Pisco Sour Nikkei

Pisco Sour Nikkei

Pisco Sour Nikkei

Without question, the Pisco Sour is my favorite cocktail. I tell my friends that it is for sentimental reasons, but what I am really referring to is that I had my first Pisco Sour when I was 10 years old. And whether we are celebrating National Pisco Sour Day on the first Saturday of February or not, I often find myself experimenting with Pisco Sour variations.

Past Pisco Lab sessions used ingredients such as habaneros, yerba mate, or orange marmalade. My visits to New Orleans inspired the Mardi Gras variation, and more recently, I’ve paid homage to the Chinese and Japanese cultures that are part of Peru via the Tusan, Sumac, and Sakura Sours. This year, my inspiration lead me back to Japan, and the Nikkei culture of Peru.

Presenting, the Pisco Sour Nikkei, Pisco infused with toasted nori seaweed, lime, syrup, egg white, and garnished with a nori strip and drops of sillao. Here’s what you need to drink umami from a glass.

  • 2 oz. Pisco Encanto Acholado infused with toasted nori
  • 1 oz. lime juice
  • 1 oz. simple syrup
  • 1 oz. egg white
  • nori strip, and 3 drops sillao for garnish

Combine the Pisco, lime juice, syrup, and egg white in a shaker. Add 4 ice cubes and shake vigorously to create a creamy foam. Strain into another shaker and blend for 15 seconds with an immersion blender. Pour into a wood sake cup and garnish with a nori strip and 3 drops of sillao.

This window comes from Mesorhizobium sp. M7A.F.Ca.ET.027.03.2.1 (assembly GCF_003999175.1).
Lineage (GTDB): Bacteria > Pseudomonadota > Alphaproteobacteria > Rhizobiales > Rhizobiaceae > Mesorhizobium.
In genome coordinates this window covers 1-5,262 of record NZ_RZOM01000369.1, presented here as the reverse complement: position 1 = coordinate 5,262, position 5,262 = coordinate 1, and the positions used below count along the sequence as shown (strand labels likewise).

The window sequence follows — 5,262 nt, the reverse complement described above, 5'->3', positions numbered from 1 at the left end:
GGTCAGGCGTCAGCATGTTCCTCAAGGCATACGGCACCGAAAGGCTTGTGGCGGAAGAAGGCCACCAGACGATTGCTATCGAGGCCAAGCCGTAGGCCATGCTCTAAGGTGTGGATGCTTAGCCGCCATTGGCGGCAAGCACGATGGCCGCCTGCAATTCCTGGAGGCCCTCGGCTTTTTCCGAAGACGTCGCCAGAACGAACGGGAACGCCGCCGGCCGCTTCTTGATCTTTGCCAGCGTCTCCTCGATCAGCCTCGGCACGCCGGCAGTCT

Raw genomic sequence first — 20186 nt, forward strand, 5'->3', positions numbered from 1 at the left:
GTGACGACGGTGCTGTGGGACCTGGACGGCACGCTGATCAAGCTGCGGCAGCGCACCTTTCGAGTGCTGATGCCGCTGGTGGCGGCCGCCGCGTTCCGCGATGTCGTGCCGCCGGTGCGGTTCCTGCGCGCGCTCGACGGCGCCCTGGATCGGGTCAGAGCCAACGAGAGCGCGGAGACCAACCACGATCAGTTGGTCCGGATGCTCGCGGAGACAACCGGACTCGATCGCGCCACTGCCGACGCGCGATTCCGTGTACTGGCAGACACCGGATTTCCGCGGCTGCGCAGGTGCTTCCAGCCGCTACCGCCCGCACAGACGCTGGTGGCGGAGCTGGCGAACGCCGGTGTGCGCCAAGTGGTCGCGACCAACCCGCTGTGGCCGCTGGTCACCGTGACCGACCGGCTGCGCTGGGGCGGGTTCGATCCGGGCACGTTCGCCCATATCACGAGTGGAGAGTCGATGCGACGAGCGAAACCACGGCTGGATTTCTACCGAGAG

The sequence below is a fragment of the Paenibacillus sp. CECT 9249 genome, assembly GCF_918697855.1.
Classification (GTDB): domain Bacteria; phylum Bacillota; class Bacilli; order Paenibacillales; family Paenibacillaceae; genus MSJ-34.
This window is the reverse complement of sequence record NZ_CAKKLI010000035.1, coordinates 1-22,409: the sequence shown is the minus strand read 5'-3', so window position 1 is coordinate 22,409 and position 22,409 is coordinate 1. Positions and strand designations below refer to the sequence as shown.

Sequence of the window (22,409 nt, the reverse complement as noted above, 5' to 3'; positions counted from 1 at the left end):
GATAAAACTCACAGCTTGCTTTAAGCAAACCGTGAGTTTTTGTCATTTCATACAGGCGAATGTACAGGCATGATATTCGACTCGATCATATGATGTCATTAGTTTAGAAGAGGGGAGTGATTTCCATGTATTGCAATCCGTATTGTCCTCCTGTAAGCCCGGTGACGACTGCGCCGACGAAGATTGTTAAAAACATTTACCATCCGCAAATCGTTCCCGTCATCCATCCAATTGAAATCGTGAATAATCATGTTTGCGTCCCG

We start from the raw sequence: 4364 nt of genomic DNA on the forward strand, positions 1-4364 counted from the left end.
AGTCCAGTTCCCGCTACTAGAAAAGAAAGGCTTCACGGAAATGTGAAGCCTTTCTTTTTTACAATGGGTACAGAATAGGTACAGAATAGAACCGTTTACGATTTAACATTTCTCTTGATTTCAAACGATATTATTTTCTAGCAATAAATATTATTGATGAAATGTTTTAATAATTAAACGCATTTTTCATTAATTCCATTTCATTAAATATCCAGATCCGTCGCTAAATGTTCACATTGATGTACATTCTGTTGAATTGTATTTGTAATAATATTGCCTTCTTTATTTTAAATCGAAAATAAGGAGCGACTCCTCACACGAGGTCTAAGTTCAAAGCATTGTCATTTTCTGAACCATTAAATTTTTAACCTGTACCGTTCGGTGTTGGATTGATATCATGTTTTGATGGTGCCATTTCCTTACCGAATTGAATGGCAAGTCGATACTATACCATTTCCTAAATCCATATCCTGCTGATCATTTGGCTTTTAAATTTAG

1 serving


To make the Pisco maceration, I used a Sansaire sous vide machine and an 8 oz. mason jar filled to the brim with 1 cup of Encanto Acholado Pisco and 2 grams toasted nori seaweed. The sealed jar was submerged in a water bath at room temperature, and the target temperature was set to 75°C. Once the target temperature was reached, I carefully removed the jar from the bath. After letting it cool, I opened the jar, strained the Pisco into another airtight jar, and discarded the seaweed.

To make the simple syrup, mix 1 cup cane sugar with 1 cup water in a small pot, and heat the mixture, stirring, until the sugar dissolves. Pour into a mason jar and let cool before using.

I picked up the toasted nori sheets at my local market, and used a scissor to cut them into smaller pieces to fit into the mason jar, and into small strips for the garnish. Sillao is what Peruvians call soy sauce, and is used as an additional savory ingredient instead of Angostura bitters.